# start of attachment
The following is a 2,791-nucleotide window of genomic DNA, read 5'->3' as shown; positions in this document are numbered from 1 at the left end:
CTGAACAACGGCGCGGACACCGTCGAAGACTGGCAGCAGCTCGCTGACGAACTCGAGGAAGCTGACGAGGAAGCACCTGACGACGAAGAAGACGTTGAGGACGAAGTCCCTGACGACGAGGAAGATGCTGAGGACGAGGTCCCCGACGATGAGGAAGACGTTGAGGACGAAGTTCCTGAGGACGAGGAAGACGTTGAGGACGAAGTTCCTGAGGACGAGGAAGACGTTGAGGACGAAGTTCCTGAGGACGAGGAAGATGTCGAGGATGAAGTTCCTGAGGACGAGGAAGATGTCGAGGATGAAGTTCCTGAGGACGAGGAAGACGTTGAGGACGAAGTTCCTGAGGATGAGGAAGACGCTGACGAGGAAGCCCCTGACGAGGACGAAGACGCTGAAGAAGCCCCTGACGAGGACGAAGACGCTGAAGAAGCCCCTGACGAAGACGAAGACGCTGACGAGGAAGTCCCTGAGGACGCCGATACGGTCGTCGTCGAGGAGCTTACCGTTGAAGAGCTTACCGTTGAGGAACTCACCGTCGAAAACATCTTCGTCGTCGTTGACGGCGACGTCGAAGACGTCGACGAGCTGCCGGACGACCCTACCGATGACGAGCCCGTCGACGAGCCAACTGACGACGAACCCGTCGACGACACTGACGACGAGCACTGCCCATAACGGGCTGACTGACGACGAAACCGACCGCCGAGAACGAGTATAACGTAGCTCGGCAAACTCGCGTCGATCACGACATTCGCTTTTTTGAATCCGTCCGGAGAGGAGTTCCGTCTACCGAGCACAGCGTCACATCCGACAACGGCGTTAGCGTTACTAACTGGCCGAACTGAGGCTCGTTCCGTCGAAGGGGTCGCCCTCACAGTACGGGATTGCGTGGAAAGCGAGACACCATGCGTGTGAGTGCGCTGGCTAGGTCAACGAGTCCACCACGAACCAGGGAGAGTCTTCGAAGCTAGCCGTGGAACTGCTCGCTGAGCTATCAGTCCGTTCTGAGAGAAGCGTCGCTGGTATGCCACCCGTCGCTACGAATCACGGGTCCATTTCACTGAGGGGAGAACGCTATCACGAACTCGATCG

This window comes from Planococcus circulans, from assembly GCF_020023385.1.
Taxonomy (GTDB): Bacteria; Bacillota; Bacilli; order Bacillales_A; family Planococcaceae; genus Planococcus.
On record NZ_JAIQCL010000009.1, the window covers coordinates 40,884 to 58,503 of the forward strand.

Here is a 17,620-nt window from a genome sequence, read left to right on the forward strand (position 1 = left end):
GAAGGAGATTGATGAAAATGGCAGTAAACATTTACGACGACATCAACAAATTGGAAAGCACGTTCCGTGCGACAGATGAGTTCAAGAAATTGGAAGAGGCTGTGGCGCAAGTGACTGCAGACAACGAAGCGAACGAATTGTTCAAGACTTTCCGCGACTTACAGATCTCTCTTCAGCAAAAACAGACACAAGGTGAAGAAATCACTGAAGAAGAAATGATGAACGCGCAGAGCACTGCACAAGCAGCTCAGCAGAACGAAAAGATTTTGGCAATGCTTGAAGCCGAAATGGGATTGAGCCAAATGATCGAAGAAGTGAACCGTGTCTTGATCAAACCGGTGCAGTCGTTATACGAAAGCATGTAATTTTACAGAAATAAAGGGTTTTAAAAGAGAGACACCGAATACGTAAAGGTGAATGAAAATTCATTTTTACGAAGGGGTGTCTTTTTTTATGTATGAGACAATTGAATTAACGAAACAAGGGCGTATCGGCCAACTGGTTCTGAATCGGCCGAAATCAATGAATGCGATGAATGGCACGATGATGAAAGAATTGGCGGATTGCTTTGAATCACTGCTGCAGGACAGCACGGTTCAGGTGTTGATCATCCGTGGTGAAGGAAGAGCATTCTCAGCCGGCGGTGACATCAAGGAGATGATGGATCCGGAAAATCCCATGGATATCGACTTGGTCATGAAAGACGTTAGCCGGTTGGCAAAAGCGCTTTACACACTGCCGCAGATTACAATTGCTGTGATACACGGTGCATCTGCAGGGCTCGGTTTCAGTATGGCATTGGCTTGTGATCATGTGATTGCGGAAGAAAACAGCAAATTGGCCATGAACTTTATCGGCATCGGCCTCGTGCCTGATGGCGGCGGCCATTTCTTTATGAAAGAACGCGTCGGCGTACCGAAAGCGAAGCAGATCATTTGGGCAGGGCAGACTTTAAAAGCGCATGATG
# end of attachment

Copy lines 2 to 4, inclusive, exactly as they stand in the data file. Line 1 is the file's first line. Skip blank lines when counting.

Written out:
CTGAACAACGGCGCGGACACCGTCGAAGACTGGCAGCAGCTCGCTGACGAACTCGAGGAAGCTGACGAGGAAGCACCTGACGACGAAGAAGACGTTGAGGACGAAGTCCCTGACGACGAGGAAGATGCTGAGGACGAGGTCCCCGACGATGAGGAAGACGTTGAGGACGAAGTTCCTGAGGACGAGGAAGACGTTGAGGACGAAGTTCCTGAGGACGAGGAAGACGTTGAGGACGAAGTTCCTGAGGACGAGGAAGATGTCGAGGATGAAGTTCCTGAGGACGAGGAAGATGTCGAGGATGAAGTTCCTGAGGACGAGGAAGACGTTGAGGACGAAGTTCCTGAGGATGAGGAAGACGCTGACGAGGAAGCCCCTGACGAGGACGAAGACGCTGAAGAAGCCCCTGACGAGGACGAAGACGCTGAAGAAGCCCCTGACGAAGACGAAGACGCTGACGAGGAAGTCCCTGAGGACGCCGATACGGTCGTCGTCGAGGAGCTTACCGTTGAAGAGCTTACCGTTGAGGAACTCACCGTCGAAAACATCTTCGTCGTCGTTGACGGCGACGTCGAAGACGTCGACGAGCTGCCGGACGACCCTACCGATGACGAGCCCGTCGACGAGCCAACTGACGACGAACCCGTCGACGACACTGACGACGAGCACTGCCCATAACGGGCTGACTGACGACGAAACCGACCGCCGAGAACGAGTATAACGTAGCTCGGCAAACTCGCGTCGATCACGACATTCGCTTTTTTGAATCCGTCCGGAGAGGAGTTCCGTCTACCGAGCACAGCGTCACATCCGACAACGGCGTTAGCGTTACTAACTGGCCGAACTGAGGCTCGTTCCGTCGAAGGGGTCGCCCTCACAGTACGGGATTGCGTGGAAAGCGAGACACCATGCGTGTGAGTGCGCTGGCTAGGTCAACGAGTCCACCACGAACCAGGGAGAGTCTTCGAAGCTAGCCGTGGAACTGCTCGCTGAGCTATCAGTCCGTTCTGAGAGAAGCGTCGCTGGTATGCCACCCGTCGCTACGAATCACGGGTCCATTTCACTGAGGGGAGAACGCTATCACGAACTCGATCG

This window comes from Planococcus circulans, from assembly GCF_020023385.1.
Taxonomy (GTDB): Bacteria; Bacillota; Bacilli; order Bacillales_A; family Planococcaceae; genus Planococcus.